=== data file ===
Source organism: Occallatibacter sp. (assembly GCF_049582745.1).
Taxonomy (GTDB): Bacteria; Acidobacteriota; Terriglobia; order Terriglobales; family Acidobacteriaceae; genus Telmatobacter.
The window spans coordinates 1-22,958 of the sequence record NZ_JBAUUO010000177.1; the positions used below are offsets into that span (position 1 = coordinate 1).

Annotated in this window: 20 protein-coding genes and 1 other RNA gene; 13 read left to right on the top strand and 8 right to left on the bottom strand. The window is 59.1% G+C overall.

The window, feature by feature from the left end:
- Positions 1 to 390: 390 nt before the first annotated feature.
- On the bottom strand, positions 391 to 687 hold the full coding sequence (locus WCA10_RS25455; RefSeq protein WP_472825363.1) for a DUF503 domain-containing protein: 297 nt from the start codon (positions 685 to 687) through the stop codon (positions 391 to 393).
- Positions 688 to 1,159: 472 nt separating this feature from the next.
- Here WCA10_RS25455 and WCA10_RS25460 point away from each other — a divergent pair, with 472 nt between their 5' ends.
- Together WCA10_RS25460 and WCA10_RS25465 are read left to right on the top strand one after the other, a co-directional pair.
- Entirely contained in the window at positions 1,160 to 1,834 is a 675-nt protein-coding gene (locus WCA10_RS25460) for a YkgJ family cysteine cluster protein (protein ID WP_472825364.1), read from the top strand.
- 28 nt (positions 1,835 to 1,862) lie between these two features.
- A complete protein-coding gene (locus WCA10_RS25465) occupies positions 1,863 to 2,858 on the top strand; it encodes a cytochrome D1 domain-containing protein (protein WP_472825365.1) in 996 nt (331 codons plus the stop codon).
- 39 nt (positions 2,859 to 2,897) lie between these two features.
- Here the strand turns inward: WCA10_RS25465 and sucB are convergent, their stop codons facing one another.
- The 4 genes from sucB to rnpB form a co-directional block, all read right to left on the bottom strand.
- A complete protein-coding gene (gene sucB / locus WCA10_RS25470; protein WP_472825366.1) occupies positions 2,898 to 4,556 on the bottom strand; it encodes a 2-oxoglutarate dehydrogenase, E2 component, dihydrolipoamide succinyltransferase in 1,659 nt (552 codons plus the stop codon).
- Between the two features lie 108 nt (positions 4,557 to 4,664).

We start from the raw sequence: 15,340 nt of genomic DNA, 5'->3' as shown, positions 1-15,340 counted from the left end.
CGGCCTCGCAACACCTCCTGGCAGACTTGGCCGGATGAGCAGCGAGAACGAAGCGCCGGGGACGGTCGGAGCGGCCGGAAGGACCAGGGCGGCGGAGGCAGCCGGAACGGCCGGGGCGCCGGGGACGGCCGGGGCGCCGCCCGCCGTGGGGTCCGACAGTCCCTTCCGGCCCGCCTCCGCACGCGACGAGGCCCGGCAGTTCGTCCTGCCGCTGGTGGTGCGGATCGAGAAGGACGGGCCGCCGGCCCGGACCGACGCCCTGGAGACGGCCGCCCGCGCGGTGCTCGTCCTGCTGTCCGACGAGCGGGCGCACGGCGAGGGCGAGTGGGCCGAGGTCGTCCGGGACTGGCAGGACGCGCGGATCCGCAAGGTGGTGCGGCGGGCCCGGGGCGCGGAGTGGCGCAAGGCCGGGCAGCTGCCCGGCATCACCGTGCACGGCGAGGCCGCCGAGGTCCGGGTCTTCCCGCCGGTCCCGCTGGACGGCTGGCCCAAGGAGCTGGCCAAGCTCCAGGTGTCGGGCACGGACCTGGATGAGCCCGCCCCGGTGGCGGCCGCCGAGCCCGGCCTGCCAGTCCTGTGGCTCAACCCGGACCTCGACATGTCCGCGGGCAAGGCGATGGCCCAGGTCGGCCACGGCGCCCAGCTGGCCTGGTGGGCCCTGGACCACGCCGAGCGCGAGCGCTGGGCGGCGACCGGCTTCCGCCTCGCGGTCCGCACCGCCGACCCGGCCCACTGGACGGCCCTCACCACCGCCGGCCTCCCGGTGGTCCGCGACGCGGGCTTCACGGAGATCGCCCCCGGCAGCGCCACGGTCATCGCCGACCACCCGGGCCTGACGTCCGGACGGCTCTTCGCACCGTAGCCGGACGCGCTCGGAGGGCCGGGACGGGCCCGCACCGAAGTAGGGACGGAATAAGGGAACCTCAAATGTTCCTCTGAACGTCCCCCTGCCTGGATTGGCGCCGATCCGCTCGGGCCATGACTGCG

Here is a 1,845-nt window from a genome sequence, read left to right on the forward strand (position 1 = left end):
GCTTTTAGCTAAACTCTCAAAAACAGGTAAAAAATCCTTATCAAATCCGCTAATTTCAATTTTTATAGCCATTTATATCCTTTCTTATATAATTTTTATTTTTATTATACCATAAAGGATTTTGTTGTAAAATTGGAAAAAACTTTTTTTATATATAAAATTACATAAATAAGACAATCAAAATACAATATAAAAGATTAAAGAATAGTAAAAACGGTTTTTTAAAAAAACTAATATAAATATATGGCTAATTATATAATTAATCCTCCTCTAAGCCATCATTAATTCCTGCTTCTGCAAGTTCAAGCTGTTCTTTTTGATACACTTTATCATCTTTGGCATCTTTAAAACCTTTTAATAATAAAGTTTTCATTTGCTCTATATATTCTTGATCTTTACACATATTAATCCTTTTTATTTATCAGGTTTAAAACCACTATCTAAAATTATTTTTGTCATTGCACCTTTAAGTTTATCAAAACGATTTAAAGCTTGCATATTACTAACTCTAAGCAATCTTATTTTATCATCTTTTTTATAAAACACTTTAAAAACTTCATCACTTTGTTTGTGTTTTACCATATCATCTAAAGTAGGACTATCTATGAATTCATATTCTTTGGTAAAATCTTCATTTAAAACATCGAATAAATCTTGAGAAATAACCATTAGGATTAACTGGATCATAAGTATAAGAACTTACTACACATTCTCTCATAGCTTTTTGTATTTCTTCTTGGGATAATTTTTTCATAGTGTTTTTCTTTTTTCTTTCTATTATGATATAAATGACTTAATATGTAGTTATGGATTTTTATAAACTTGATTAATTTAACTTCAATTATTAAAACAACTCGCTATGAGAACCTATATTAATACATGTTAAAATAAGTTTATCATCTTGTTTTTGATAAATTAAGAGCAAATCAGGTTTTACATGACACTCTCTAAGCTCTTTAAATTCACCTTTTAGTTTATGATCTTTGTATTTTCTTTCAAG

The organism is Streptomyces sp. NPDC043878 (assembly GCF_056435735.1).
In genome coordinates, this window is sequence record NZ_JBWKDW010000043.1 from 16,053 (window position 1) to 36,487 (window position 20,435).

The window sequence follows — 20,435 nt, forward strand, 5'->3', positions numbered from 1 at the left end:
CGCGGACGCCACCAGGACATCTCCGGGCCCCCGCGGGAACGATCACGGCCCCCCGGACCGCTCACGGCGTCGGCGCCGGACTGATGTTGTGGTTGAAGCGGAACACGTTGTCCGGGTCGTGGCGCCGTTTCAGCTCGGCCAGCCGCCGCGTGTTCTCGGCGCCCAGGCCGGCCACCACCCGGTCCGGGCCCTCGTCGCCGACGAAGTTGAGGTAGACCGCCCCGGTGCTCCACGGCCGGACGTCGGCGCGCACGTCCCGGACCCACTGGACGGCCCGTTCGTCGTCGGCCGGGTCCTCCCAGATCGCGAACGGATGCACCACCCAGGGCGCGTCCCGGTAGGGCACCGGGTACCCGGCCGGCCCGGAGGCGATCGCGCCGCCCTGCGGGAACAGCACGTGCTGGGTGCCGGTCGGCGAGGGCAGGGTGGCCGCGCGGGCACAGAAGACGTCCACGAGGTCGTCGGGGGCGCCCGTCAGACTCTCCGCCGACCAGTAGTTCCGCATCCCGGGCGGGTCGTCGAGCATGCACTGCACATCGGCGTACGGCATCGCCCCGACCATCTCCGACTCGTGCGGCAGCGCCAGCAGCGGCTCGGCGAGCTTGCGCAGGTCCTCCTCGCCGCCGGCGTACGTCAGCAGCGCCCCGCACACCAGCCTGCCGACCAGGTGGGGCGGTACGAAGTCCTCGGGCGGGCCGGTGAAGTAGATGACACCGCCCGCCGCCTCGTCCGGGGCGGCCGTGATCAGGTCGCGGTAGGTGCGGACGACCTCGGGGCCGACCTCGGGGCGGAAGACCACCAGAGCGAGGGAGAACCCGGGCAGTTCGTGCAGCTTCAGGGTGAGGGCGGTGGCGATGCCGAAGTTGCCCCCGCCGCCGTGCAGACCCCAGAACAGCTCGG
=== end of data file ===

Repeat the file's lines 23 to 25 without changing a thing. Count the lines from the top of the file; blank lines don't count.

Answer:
The organism is Streptomyces sp. NPDC043878 (assembly GCF_056435735.1).
In genome coordinates, this window is sequence record NZ_JBWKDW010000043.1 from 16,053 (window position 1) to 36,487 (window position 20,435).

The window sequence follows — 20,435 nt, forward strand, 5'->3', positions numbered from 1 at the left end: